Foxx will no longer make recommendations to the Illinois Prisoner Review Board on parole.
Foxx called the practice a “relic” of the past and said prosecutors are experts on the facts of the crimes but not on inmates’ conduct in prison — ending a decades-long practice by her office of offering opinions on parole requests.
More than 200,000 people are serving life sentences in U.S. prisons today, and most of them are locked in state correctional facilities. The vast majority of lifers are people of color, about 30% are people age 55 and older, and an increasing number are women.
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In December, COVID-19 infections in prisons in the United States hit a record 25,000 in one week. Among correctional staff that month, there were an additional 5,000 new infections a week, leading to spread in surrounding communities.
More than 580,000 people at correctional institutions have been infected. The prisoner death toll has surpassed 2,000. Eleven months into the pandemic, the US prison system has not gotten control of its rising caseload, which is likely still underestimated.
One way to distinguish solitary confinement from COVID-19 quarantine is to give isolated people access to materials that help pass the time and keep them connected to others.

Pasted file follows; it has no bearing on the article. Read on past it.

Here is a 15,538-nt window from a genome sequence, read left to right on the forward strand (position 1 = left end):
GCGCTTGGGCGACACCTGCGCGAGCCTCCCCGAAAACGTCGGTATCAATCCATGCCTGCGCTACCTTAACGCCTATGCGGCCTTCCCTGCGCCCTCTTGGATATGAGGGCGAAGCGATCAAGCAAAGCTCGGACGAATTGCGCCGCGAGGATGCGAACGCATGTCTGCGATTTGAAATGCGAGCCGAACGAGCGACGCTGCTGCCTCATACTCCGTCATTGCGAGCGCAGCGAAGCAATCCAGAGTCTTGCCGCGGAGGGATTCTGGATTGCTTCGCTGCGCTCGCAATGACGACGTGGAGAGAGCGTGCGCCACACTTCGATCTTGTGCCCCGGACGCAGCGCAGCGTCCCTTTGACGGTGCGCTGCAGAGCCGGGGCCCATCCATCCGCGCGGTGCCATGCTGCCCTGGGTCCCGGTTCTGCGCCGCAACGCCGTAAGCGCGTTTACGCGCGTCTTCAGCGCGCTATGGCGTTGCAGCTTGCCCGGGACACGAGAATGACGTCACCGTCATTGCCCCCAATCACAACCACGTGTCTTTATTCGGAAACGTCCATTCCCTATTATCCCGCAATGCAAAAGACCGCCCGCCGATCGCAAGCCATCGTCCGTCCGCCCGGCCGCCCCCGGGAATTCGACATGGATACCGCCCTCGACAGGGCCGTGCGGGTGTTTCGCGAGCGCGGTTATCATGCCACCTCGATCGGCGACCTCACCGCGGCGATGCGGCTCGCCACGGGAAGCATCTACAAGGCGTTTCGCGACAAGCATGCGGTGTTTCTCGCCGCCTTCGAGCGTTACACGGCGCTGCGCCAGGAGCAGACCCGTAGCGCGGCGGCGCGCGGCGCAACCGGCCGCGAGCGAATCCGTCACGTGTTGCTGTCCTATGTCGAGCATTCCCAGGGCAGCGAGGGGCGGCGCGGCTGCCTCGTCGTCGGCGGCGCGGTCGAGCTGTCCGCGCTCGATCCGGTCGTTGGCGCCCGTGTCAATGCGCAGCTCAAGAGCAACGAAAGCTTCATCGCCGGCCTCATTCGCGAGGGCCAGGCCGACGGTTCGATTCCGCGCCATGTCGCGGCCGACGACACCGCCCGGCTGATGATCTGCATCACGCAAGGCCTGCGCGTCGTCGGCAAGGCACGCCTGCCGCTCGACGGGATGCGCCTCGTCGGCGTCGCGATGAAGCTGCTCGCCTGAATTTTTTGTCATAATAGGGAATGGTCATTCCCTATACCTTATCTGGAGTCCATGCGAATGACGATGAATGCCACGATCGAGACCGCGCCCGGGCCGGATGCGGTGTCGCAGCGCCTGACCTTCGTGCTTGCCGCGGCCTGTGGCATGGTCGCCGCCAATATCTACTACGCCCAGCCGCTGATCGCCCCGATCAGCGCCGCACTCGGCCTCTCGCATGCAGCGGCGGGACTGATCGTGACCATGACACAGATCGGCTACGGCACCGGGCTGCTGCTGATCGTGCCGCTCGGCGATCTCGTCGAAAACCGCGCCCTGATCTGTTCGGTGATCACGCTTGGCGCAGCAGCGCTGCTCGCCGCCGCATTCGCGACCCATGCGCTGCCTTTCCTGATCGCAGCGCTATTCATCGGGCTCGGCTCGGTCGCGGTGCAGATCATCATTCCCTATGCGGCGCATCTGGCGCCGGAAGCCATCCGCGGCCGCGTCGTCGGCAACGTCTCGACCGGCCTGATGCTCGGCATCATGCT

Gov. J.B. Pritzker signed a number of sweeping criminal justice and police reforms into law, which includes eliminating cash bail for pretrial detainees.
Under the Pretrial Fairness Act, which was spearheaded by the Illinois Legislative Black Caucus, a judge can still detain an individual if they’re charged with felonies such as murder or domestic battery.
Those who aren’t deemed a threat to the community won’t be required to obtain cash to be released from jail prior to trial.
About 203,000 Americans are currently set to die behind bars. In 1970, there were less than 200,000 people in America’s entire prison system.
A million families live this way: Sending money they can’t afford. Making court dates they don’t have time for. Driving five hours only to be turned away, because the facility is on lockdown or because someone’s dress isn’t long enough.
It’s the way the guard talks to you when you visit, and how you’re herded single file through dingy corridors to pay too much for microwave concessions. It’s watching your loved ones demolish that food and how they’re marched away when the visit ends.
It’s feeling alone, though everyone you know has experienced this.
One in two Americans have lived some version of this story, because half of all U.S. residents and a full two thirds of all Black people have a loved one who has done time. However, it’s not just the family members who are frustrated.
It’s especially hard for people in prison.